Today is a monumental day for Catholic’s around the world. It is Divine Mercy Sunday, it is the day the Pope declared two new saints and at sunset it is Holocaust Remembrance Day. To those who don’t know about the history of the message and devotion of Divine Mercy, here is a snippet from Fr. Stephim Michalenko, MIC and Vinny Flynn,

John Paul IIThe dissemination of the Divine Mercy message and devotion throughout the world makes for great reading-extraordinary visions and revelations, miraculous answers to prayer, a dramatic escape from war-torn Poland, a temporary ban by the Church, and strong support from Pope John Paul II, who may well go down in history as the “Mercy Pope.”

The writings of Blessed Faustina Kowalska an uneducated Polish nun from the congregation of Sisters of Our Lady of Mercy in Poland, are the source of the message and devotions. Sr. Faustina wrote a diary of some 600 pages recording the revelations she was receiving about God’s mercy. This devotion has spread since her death in 1938 and during the tragic war years of 1939-1945, this devotion grew in strength as people throughout Poland and Lithiania turned to the merciful Savior for comfort and hope.

Many parishes offer a special service celebrating this now traditional devotion that includes adoration, recitation of the Divine Mercy Chaplet, readings from the diary, and beautiful songs. Graces flow from being a part of this beautiful celebration.

At sunset, Holocaust Remembrance Day begins and we can understand the connection on Divine Mercy Sunday with its decent into the hell of Auschwitz-Birkenau. We pray for healing to all who remember such horror’s of that fateful time.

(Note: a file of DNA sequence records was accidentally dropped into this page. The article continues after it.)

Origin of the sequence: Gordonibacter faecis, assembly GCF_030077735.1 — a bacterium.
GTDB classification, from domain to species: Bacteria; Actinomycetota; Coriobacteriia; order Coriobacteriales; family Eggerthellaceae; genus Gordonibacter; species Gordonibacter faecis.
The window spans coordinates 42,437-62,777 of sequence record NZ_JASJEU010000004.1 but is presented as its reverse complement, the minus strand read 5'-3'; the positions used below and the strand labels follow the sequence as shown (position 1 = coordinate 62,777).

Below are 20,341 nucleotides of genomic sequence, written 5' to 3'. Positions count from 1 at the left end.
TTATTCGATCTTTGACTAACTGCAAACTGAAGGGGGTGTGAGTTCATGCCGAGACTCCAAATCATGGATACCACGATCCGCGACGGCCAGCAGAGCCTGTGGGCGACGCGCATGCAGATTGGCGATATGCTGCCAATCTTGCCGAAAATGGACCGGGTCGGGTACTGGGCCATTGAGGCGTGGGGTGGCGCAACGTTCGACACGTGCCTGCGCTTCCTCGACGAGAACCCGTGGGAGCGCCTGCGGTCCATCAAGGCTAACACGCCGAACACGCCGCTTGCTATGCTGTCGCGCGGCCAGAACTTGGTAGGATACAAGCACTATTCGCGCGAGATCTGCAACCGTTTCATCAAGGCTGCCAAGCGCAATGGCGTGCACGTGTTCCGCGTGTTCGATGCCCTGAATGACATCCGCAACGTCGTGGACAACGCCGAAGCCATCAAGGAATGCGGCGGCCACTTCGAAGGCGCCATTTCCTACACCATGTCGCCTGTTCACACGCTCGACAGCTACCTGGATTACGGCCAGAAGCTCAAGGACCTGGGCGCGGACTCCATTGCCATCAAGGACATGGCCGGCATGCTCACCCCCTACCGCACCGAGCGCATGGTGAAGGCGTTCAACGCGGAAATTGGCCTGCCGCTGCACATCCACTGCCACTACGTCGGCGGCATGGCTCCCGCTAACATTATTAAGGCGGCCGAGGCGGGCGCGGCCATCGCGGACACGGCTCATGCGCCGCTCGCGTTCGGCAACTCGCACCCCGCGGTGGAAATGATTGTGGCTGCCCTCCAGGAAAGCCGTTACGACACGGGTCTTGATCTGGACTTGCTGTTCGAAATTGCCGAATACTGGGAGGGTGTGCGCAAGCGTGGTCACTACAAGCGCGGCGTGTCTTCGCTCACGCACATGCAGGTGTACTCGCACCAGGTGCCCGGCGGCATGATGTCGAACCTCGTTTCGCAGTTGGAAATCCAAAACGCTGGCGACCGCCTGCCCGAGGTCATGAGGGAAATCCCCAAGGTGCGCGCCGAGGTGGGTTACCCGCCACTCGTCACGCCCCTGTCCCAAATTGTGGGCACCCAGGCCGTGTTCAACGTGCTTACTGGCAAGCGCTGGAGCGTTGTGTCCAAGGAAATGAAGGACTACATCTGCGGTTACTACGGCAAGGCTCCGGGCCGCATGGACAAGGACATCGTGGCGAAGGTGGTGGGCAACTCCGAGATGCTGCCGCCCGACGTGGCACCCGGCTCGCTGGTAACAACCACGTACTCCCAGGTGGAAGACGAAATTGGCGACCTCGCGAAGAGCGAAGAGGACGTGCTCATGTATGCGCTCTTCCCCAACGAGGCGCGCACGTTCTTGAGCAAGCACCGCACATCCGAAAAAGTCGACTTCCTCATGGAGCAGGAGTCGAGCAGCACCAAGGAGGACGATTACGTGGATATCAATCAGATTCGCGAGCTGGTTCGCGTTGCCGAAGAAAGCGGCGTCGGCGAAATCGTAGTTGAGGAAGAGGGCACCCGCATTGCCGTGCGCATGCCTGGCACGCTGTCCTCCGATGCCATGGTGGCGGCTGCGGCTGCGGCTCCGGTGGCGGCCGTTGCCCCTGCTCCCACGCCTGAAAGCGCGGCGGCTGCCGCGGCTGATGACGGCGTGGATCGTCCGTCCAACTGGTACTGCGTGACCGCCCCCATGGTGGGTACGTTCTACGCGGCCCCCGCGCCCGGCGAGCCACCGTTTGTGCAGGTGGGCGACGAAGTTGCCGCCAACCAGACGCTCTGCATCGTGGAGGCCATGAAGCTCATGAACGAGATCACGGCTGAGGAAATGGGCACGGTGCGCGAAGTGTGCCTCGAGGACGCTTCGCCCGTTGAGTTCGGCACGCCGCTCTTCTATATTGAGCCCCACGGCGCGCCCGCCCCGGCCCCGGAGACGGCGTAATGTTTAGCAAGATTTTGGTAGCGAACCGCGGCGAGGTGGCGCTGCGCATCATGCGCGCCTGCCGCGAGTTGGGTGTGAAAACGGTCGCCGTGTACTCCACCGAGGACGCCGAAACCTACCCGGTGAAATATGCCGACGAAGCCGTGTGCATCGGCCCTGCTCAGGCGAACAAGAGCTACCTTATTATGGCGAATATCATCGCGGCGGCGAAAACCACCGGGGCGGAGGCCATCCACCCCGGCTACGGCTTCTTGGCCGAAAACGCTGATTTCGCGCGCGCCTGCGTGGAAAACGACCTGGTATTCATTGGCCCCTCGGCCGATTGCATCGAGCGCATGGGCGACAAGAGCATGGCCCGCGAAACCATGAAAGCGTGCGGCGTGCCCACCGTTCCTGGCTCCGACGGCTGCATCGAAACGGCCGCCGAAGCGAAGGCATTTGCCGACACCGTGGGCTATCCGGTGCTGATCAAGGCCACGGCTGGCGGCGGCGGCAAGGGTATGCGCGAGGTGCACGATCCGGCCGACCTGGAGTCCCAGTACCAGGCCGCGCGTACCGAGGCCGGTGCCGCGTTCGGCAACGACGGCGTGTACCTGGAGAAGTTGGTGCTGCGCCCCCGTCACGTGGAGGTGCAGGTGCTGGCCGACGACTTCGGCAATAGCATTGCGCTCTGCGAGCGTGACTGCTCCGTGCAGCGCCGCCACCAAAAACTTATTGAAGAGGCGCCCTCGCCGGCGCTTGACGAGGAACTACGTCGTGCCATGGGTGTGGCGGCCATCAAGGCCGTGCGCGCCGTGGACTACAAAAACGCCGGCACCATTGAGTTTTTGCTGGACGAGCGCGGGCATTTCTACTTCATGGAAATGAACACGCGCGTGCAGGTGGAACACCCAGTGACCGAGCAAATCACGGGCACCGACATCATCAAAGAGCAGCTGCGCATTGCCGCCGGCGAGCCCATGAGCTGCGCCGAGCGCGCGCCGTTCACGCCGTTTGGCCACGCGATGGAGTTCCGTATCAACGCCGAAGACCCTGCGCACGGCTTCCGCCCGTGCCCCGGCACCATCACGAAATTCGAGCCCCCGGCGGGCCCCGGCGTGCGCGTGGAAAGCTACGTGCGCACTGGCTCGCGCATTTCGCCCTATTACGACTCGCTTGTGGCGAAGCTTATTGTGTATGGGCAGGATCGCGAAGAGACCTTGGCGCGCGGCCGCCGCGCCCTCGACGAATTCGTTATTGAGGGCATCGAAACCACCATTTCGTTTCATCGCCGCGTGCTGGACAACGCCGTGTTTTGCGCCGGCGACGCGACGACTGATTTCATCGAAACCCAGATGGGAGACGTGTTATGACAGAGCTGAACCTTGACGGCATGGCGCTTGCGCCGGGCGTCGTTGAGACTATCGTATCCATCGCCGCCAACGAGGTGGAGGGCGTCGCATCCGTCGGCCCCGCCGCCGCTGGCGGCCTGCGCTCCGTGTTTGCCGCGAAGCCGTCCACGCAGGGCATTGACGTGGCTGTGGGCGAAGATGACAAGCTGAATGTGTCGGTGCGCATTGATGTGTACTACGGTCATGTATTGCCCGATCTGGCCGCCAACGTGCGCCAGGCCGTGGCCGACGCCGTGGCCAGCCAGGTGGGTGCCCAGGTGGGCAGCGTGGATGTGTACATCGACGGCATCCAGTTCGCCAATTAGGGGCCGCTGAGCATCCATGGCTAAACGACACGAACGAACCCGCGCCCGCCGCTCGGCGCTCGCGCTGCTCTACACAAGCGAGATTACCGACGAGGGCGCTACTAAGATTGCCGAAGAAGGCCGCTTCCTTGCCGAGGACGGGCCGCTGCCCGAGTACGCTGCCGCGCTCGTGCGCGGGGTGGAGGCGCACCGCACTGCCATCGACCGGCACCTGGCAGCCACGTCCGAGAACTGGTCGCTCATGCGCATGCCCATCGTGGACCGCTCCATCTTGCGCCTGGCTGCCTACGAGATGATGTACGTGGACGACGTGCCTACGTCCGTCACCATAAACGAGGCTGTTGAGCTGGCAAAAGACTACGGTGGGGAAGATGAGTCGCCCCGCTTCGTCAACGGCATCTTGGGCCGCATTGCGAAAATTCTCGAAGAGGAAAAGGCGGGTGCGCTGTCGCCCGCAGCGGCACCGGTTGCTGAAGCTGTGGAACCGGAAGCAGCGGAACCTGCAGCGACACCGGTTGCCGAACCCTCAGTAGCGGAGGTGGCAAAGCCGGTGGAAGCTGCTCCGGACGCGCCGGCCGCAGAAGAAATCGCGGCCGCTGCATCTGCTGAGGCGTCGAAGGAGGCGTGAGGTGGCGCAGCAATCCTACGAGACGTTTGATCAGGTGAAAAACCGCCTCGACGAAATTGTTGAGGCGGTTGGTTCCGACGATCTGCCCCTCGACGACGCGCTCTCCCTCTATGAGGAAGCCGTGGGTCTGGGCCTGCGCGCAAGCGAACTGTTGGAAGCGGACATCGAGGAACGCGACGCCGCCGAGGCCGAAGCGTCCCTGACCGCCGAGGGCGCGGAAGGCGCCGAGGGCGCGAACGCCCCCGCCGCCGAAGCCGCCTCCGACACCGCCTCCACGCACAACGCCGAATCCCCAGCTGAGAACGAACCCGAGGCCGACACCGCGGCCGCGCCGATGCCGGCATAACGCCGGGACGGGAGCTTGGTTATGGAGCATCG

To top off the day, Pope Francis has declared John XXIII and John Paul II as saints. A truly magnificent celebration. Brandon Nappi writes of John XXIII,

In the fall of 1962, Pope John XXIII called to Rome some 2600 bishops, heads of religious orders and theologians from across the globe to participate in the Second Vatican Council. The historic gathering, the largest of its kind in the Church’s two thousand year existence, addressed a wide array of modern issues including ecumenism, inter-religious dialogue, scripture, episcopal authority, and church-state relations.

SpaceOne of the Council’s greatest contributions was its theology of the laity. The introduction to its Decree on the Apostolate of the Laity declared: “Éthe action of the Holy Spirit [is] moving laypeople today to a deeper and deeper awareness of their responsibility and urging them on everywhere to the service of Christ and his Church.”

SpaceThe Holy Spirit’s action appears in myriad ways as today’s laity spreads the Gospel both inside and outside the Church. According to the Council, all the baptized, not just priests and religious, participate in Christ’s ministry as priest, prophet, and king. All are called by God, not only to announce “the message and grace of Christ, but also to permeate and improve the whole range of the temporal.” (II.5) All of us must work to create a world that reflects the peace, justice, and love that marked Christ’s earthly ministry.

As a lay person with a strong devotion to the Catholic Church, I celebrate these two incredible Saints, and pray for their continued guidance in leading us all to sainthood. After all, we are all called to be saints. If you would like to see this monumental event from Rome watch this 1 minute and 58 second clip.




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